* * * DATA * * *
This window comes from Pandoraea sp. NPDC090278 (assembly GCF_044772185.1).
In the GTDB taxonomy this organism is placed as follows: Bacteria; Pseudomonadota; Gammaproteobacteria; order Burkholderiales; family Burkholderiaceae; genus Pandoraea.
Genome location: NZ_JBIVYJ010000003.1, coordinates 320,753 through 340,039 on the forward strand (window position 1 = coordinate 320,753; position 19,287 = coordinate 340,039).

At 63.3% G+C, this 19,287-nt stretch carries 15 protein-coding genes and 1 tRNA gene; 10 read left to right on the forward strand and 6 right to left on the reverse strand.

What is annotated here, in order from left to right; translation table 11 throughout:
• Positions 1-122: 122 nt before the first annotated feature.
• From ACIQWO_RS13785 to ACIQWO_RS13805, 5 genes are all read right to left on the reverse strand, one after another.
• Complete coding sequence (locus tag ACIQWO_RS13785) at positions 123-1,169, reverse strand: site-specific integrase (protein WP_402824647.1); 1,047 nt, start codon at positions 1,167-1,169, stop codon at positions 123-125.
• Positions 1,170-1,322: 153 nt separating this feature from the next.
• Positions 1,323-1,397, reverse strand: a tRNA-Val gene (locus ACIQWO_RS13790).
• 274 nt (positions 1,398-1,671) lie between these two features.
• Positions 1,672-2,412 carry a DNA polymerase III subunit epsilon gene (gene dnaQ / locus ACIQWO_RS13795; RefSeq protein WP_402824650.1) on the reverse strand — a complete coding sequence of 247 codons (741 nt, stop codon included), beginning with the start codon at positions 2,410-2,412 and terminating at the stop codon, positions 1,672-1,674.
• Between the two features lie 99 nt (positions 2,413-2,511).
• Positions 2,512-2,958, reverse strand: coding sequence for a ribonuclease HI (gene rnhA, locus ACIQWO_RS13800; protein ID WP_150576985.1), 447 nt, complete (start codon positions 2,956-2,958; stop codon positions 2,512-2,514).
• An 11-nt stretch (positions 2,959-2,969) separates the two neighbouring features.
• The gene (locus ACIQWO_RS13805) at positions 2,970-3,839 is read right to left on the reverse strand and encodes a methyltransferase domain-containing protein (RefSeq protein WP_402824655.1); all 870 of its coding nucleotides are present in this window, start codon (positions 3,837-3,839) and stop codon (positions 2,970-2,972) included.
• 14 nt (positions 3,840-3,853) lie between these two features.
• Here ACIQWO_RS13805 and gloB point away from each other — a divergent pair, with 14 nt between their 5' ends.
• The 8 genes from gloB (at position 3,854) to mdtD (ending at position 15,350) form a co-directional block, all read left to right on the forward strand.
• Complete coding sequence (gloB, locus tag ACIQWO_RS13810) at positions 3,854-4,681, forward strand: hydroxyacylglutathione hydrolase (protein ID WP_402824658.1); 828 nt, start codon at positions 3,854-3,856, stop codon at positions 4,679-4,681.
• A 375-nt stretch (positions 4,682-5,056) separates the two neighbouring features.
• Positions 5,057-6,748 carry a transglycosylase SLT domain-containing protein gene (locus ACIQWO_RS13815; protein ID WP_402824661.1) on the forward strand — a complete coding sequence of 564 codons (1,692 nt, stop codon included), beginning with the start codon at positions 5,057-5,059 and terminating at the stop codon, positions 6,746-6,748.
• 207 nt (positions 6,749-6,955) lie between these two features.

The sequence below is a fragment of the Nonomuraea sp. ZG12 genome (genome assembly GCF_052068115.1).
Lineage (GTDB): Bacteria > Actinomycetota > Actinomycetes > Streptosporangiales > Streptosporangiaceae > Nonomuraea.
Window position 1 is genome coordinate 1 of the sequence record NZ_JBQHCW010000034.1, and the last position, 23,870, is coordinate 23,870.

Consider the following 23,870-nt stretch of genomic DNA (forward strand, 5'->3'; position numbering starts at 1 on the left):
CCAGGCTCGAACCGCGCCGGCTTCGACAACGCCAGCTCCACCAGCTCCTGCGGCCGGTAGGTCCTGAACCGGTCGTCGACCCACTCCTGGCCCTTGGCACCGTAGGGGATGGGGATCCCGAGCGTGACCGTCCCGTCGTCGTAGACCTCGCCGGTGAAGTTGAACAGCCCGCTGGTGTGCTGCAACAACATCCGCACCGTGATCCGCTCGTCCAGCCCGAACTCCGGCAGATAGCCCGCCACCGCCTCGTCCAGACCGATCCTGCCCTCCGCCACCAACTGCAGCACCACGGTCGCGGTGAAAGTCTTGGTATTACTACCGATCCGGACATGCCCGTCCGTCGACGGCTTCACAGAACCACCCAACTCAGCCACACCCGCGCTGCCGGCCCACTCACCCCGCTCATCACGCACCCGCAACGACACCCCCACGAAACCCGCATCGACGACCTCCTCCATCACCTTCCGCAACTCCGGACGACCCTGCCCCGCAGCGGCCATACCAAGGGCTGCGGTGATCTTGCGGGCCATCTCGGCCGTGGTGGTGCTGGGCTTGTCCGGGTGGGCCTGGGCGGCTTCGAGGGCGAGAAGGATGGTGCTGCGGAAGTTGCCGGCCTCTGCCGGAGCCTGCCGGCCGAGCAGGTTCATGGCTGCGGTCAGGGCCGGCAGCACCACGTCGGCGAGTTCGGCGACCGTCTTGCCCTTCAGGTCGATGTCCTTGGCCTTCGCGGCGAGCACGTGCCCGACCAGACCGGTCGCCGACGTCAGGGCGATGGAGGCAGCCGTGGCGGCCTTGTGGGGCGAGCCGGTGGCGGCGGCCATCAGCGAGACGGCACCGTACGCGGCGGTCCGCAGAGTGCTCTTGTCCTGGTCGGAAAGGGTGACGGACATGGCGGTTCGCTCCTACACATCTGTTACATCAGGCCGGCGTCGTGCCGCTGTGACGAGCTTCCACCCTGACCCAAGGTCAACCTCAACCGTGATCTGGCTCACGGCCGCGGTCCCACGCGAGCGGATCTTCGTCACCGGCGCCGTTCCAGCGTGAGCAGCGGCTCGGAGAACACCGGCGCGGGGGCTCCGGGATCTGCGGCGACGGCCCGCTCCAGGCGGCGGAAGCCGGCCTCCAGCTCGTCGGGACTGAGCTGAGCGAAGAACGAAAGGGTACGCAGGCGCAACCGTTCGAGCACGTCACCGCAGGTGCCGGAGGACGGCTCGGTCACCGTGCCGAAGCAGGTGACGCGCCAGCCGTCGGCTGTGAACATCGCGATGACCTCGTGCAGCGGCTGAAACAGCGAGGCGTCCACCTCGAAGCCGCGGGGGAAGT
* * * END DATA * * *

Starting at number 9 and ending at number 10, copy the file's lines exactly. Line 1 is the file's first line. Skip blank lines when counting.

• Positions 1,170-1,322: 153 nt separating this feature from the next.
• Positions 1,323-1,397, reverse strand: a tRNA-Val gene (locus ACIQWO_RS13790).